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Renton Property Values Fall, But Taxes Inch Upwards in 2013

The county assessor has attributed the increase to voter-approved measures in various towns and jurisdictions.

Homeowners in Renton and across much of King County can expect to receive a higher property tax bill in the mail later this month, according to a news release from the county assessor's office.

Overall, 2013 property tax rates are up 3.35 percent even though total home values have dropped by 1.48 percent, according to a news release from the county tax assessor's office.

Are you expecting a jump in your property-tax bill this year? Tell us in the comments section.

Not all homeowners will pay more property taxes this year, however. Twenty-eight of 39 cities actually saw home values decrease, and many areas will end up paying less.

In Renton, the median assessed value of homes declined in 2013, down 5.9 percent, while the tax rate in the city increased on average by 7.6 percent. Assessed values fell from $238,000 for the 2012 tax roll to $224,000 for the 2013 tax roll. But the median tax bill for a Renton homeowner (half of residents pay more, half pay less) increased to $3,187 in 2013 — the same amount in taxes as in 2011. That's $38.78, or 1.2 percent, higher than last year.

In areas with increases, King County says much of the jump is coming from voter-approved measures. Last year, county residents passed a property tax levy to continue funding an automated fingerprint identification system for $18,528,341 and a nine-year levy for the Children and Family Justice Center for $21,908,512.

In 2012, voters in the Renton School District approved two four-year levies for Maintenance and Operation and Capital Projects, and later approved a 20-year  Capital Improvement Bond on a second try last April, causing most of the property tax increases. An annual increase in the state school levy also pushed the property tax rate higher.

Taxes could have been even higher for Renton residents, but state law limited the amount.

Valley General Hospital District #1 lost more than seven cents of its levy, a loss of $2.4 million in tax collections. Last year, the hospital district lost $3.3 million in taxes.

It was the second time since 1997 (the other was last year), that the statutory property tax limit was exceeded in several King County areas, resulting in pro-rationing and reductions in tax collections for a number of taxing districts.

But the county says not all tax-rate jumps are due to voter measures. Home values increased in many parts of King County, including the Eastside.

“We are beginning to see a recovery in the housing market in King County,” King County Assessor Lloyd Hara said in the news release. “Though property values continue to decline in most areas, there are also a number of areas where property values are increasing, including in the City of Seattle and the Eastside.”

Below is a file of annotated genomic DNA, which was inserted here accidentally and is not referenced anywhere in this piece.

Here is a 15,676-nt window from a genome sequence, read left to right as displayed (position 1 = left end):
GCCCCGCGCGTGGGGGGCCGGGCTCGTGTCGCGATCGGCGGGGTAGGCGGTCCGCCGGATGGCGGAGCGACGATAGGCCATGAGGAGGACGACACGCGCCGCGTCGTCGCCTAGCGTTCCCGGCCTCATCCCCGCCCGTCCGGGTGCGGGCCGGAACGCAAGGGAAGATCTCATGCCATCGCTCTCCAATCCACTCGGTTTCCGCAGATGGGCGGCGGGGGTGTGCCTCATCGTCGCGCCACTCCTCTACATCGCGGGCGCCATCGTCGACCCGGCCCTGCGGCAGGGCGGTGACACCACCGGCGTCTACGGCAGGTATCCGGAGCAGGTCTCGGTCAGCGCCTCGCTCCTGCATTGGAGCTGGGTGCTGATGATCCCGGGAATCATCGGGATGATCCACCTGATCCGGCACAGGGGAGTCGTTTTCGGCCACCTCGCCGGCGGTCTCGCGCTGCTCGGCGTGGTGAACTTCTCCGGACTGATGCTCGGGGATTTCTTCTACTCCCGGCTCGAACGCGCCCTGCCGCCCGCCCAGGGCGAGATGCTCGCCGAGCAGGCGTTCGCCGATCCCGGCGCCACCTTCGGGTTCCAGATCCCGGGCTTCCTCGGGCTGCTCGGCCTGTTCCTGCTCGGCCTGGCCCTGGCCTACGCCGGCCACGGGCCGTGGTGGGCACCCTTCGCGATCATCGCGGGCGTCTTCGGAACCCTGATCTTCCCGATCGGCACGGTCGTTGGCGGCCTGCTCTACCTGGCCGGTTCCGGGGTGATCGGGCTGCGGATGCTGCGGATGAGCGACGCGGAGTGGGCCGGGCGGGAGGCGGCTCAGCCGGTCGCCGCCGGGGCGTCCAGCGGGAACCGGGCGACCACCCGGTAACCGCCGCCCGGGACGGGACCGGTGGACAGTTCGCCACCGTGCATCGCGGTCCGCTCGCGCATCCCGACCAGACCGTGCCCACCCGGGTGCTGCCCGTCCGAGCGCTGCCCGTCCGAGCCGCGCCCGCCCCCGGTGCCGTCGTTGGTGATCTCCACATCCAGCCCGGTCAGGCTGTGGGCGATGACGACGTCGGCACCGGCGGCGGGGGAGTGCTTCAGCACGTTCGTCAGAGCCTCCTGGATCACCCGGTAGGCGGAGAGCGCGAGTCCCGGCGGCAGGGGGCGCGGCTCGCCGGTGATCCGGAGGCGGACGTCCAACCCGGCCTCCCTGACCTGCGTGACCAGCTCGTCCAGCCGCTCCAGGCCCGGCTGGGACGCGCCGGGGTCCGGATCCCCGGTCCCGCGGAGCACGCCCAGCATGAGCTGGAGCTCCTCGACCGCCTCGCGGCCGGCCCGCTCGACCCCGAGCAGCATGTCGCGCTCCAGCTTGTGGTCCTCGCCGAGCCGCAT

Property tax bills for 2013 will be mailed out on Feb. 14. Homeowners have until April 30 to pay first-half taxes; second-half bills are due Oct. 31.

How can I pay my property taxes:
Homeowners who do not pay their property taxes through a mortgage lender can pay quickly and easily online at www.kingcounty.gov/propertytax. Residents can also pay using check, cash, or by credit card in person at King County Treasury Operations, Room 600, 500 Fourth Ave., Seattle. 

Payments by check only may be made in person at a convenient Community Service Center location:

  • Blackriver Community Service Center
  • Cottage Lake Community Service Center
  • Covington Community Service Center
  • Northshore Community Service Center
  • Sammamish Community Service Center
  • Vashon Maury Island Community Service Center

Hours and details for Community Service Centers can be found online at www.kingcounty.gov/csc.

To avoid interest and penalties, first half taxes must be paid or postmarked by Monday, April 30. Second half taxes must be paid or postmarked by Wednesday, Oct. 31.

Property tax relief programs are available:

  • Senior Citizens. Call 206-296-3920.
  • Disabled Persons. Call 206-296-3920.
  • Current use reduction for Farm and Agriculture or Forest land. Call 206-296-3969.
  • Current use reduction for Open Space or Timber.  Call 206-205-5170.
  • Remodeling/home improvement exemption. Call 206-205-0656.
  • Destroyed property reduction. Call 206-205-9212.
  • Deferral of Taxes. Call 206-296-3920.

Helpful numbers:

  • King County Assessor: 206-296-7300.
  • King County Tax Advisor(assistance with tax matters): 206-263-9700.
  • Treasury Operations (questions about your property tax billing statement): 206-296-0923.
Barbara Sbisa February 14, 2013 at 05:42 PM
The Tax Advisor Office moved last year and our current phone number is 206-205-6330. Although the number should "forward" correctly, we want to be sure anyone who has questions about their bills or this summer's appeal process can get hold of us quickly.
Kendall Watson February 14, 2013 at 06:45 PM
Hi Barbara, be sure to claim your free listing so you can update this information on Renton Patch! Please let me know if you need any help doing so at Renton@Patch.com.
www.johnlscott.com/paulm February 14, 2013 at 08:55 PM
Actually this time the Assessor is right. Renton values are up this year. I just sold a home in HoneyCreek at $558,000 and the last sale was $485,000......

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